End Of Year Weight Gain-Bashing The Holiday Bloat:
A lot of us both enjoy the end of year festivities and also regret their toll on our bodies after January 1st.
And the struggle is real, because studies say the average person will add between 1-2 lbs to their weight between Thanksgiving and New Year’s.
No word on how much of that is going to your waistline, but suffice it to say probably most of it. It may also end up staying there, too.
But there are a few ways of varying wackiness to help you avoid a lot of the problems in the first place…
0) Track What You Can, Within Reason/Sanity:
This of-course goes without saying that you can probably work your way through the holidays if you just have a good idea of what & how-much you’re actually eating.
Then, if you can at-least keep a rough track of those calories and what you’re allowed each day, much of the gain can be avoided if you stick to that number and as few “Fast-Carbs” as possible.
1) Don’t Get There Hungry:
One of the surest ways to over-eat shown in study after study is to go somewhere on an absolutely empty gas-tank. -Like the typical Grocery Store trope.
-Why? Because butter, sugar & salt are a catering chef’s best friends.
*And everything on every hors d’oeuvre tray you see carried around will probably have the maximum-concentration of calories allowable by the Geneva Convention;
-Short of just plain freebasing a stick of “I Can’t Believe It’s Not Butter”.
Before you realize it, and well before your body gives you the “I’m full” signal at 20 minutes, you’ve gorged yourself on enough gut-grenades to keep you alive for 3 days.
And Also: Once Salt is involved, it makes you drink more. After you drink more, you get the munchies, make bad food choices, eat even more, etc.
+ 1a) Pre-Game At Home First:
… So, if you eat at home a little bit first, you’ll be in much better shape to control yourself at the party.
2) Choose The Healthiest Stuff First.
In this study, researchers found that if people see the healthier options first, they will be more likely to pick them.
And because of that, it’s much harder to get a ton of calories, or even “bad” calories if you hit the fruits & veggies first.
Furthermore, fruit & veg will tend to have the highest fiber & the lowest calorie-density.
So excepting the extra sugars in fruit for a second, they will tend to fill you up in the most health-friendly way, too.
3) Trick Your Eyes:
Funnily enough, another study shows yet another strange development in our 1-plate-meal culture.
As our waistlines have expanded, (wait for it),
-So have the size of our Plates!
Yes, nutbar-city, but true. Dinner plates are now 22% bigger than they were in the 1960s.
-And that gives the cue to the next hack. Use the smallest plates they have. (short of a saucer).
The greater perceived-size of the food relative to the size of the plate will trick you into thinking you’re eating more.
It will also increase the effort-ratio of you getting more food, which will naturally make you want to get less.
4) Mix-Around & Chat:
If you don’t treat the party as only a place to eat, you’re less likely to gorge yourself.
The more you move around the place instead of just standing next to the buffet-tables, the more you naturally pace yourself.
And you may end-up eating less.
5) A Little Food-Type & Nutritional-Variety Goes A Long Way:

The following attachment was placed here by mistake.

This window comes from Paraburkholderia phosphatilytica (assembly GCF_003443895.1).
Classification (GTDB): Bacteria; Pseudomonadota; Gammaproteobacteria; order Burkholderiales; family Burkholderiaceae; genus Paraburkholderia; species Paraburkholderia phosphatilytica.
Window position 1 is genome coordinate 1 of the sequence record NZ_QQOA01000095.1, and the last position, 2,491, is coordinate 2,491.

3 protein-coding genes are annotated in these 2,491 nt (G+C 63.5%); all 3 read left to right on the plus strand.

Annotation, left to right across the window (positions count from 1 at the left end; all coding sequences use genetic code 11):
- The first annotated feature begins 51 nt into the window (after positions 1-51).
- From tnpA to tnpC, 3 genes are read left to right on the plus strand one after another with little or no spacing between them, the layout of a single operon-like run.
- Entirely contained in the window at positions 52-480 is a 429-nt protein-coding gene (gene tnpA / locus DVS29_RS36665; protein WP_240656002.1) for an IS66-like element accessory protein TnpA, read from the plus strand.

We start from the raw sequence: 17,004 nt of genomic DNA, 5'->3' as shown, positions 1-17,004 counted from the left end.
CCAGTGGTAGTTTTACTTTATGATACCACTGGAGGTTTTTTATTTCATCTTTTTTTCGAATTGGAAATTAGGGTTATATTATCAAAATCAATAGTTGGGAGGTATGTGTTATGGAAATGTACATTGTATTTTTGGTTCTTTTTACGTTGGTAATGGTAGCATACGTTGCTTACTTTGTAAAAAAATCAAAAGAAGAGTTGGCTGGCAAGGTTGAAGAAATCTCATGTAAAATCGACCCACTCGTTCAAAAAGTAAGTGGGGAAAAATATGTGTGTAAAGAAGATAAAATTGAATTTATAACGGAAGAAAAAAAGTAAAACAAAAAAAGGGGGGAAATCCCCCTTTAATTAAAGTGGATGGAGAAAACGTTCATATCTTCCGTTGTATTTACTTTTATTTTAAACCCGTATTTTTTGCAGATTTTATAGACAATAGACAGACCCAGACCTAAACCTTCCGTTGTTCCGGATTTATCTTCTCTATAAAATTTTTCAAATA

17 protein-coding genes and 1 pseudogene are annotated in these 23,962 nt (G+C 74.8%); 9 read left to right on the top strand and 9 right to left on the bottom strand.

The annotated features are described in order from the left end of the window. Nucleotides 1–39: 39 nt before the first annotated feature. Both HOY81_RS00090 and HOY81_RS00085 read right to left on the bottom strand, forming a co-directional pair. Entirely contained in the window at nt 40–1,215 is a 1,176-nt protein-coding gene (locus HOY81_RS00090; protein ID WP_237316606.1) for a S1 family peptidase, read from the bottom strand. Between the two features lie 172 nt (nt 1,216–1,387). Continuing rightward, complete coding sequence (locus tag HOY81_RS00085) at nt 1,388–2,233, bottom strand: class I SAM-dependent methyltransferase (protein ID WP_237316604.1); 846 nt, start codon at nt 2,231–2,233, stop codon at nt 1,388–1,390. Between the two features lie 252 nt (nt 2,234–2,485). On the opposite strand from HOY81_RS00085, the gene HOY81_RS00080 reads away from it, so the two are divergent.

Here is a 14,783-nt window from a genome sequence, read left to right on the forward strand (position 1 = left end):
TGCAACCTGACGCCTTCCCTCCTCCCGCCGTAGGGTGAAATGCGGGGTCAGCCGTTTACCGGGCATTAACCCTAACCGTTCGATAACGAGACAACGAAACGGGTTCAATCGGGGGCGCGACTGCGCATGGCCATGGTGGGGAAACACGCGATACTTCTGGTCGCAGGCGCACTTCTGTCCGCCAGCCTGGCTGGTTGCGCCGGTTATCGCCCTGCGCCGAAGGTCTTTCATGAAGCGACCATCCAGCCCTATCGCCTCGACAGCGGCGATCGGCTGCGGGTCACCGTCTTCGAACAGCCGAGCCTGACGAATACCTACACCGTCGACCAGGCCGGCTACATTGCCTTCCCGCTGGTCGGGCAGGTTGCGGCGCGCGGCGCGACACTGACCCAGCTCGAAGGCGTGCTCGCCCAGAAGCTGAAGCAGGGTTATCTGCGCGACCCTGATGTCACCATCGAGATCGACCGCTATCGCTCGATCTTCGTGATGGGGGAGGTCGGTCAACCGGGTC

So here, we’re getting into French Paradox territory.
Because when The French do a traditional dinner, there are several small plates.
And the standard thinking on how this helps them stay thin is they get a big amount of nutritional variety.
That way, they get an added component to their sense of fullness, as the sheer number of different macro/micro-nutrients is thought to make them feel fuller than if they had only one food.
Also, the more you vary your intake, the more likely you are to get something that’s bitter or sour, both of which tend to reduce appetite.
And if you think about it, it does seem easier to grab a ton of calories if you just sit & shovel in only one thing.
Even chefs say that after the first 7 seconds, you stop tasting the food & just start plain consuming.
6) BONUS! Give-In To Your Cravings! -Whaaaaat?:
We all get cravings. Who knows why. It could be an actual deficiency, or just something subconscious.
But just the way they tell you when you’re trying to lose weight that Cheat-Days are a must,
Because a Cheat-Day is there to keep part of your subconscious from going crazy, for lack of a better term.
So are SMALL indulgences at the holiday buffet.
If you’ve wanted to try something, especially because of some oddly-charming European dessert commercial, then do it.
But if you’ve been following the previous tips, the next part should be easy: Control The Portion Size.
Try keeping it to small pieces of about 1 inch square at a time.
That way just like part of the previous tip, you’re spending the maximum-time Tasting it, instead of gorging.
-And you still get your “Fix” in a less +/- destructive way.
7) BONUS 2!: A Good Rule Of Thumb For Counting:
Until the new HT app is ready, it will be pretty hard for most people to easily count calories in an event like a holiday party.
So here are a few good rules of thumb until then.
Figure each roughly-golfball-sized canapé is +/- 100 calories.
It’s a good average over the fattiest ones, the leanest ones and the lightest ones.
(btw, the average comes from Olive Oil, which is about the most calorie-dense thing we have at 120/Tbsp.)
Figure each Mixed-Drink is 150 calories, each Straight-Alcohol drink is 100 calories, each Glass of Wine is 150 calories, and each Glass of Champagne is 100 calories.
Again, not exact, but close-enough, easy to remember & better than nothing.
Good Luck, Merry Christmas, & Happy Holidays out there.
• Source(s): USNews | WebMD
• Source Studies: PLosOne-Slim by Design: Serving Healthy Foods First in Buffet Lines Improves Overall Meal Selection